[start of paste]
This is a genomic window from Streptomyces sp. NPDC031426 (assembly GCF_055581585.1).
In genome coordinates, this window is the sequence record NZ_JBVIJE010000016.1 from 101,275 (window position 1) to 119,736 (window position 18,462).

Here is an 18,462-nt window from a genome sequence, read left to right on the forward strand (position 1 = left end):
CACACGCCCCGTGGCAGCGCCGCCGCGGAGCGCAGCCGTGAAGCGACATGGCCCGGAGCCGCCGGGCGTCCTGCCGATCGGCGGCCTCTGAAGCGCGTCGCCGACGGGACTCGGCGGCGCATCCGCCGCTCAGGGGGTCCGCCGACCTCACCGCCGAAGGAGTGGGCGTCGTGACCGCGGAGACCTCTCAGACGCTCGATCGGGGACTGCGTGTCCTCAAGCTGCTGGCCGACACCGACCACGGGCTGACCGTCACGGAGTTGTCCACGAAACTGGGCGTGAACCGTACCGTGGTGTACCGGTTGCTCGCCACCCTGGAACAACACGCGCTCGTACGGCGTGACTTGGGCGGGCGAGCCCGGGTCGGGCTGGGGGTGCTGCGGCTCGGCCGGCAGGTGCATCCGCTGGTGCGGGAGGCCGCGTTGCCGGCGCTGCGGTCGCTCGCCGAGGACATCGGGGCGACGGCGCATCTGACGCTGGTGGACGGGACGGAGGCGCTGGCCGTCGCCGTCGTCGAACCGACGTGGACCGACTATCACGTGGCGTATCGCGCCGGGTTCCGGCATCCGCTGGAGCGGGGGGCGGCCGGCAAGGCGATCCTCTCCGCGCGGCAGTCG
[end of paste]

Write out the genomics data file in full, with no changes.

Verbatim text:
This is a genomic window from Streptomyces sp. NPDC031426 (assembly GCF_055581585.1).
In genome coordinates, this window is the sequence record NZ_JBVIJE010000016.1 from 101,275 (window position 1) to 119,736 (window position 18,462).

Here is an 18,462-nt window from a genome sequence, read left to right on the forward strand (position 1 = left end):
CACACGCCCCGTGGCAGCGCCGCCGCGGAGCGCAGCCGTGAAGCGACATGGCCCGGAGCCGCCGGGCGTCCTGCCGATCGGCGGCCTCTGAAGCGCGTCGCCGACGGGACTCGGCGGCGCATCCGCCGCTCAGGGGGTCCGCCGACCTCACCGCCGAAGGAGTGGGCGTCGTGACCGCGGAGACCTCTCAGACGCTCGATCGGGGACTGCGTGTCCTCAAGCTGCTGGCCGACACCGACCACGGGCTGACCGTCACGGAGTTGTCCACGAAACTGGGCGTGAACCGTACCGTGGTGTACCGGTTGCTCGCCACCCTGGAACAACACGCGCTCGTACGGCGTGACTTGGGCGGGCGAGCCCGGGTCGGGCTGGGGGTGCTGCGGCTCGGCCGGCAGGTGCATCCGCTGGTGCGGGAGGCCGCGTTGCCGGCGCTGCGGTCGCTCGCCGAGGACATCGGGGCGACGGCGCATCTGACGCTGGTGGACGGGACGGAGGCGCTGGCCGTCGCCGTCGTCGAACCGACGTGGACCGACTATCACGTGGCGTATCGCGCCGGGTTCCGGCATCCGCTGGAGCGGGGGGCGGCCGGCAAGGCGATCCTCTCCGCGCGGCAGTCG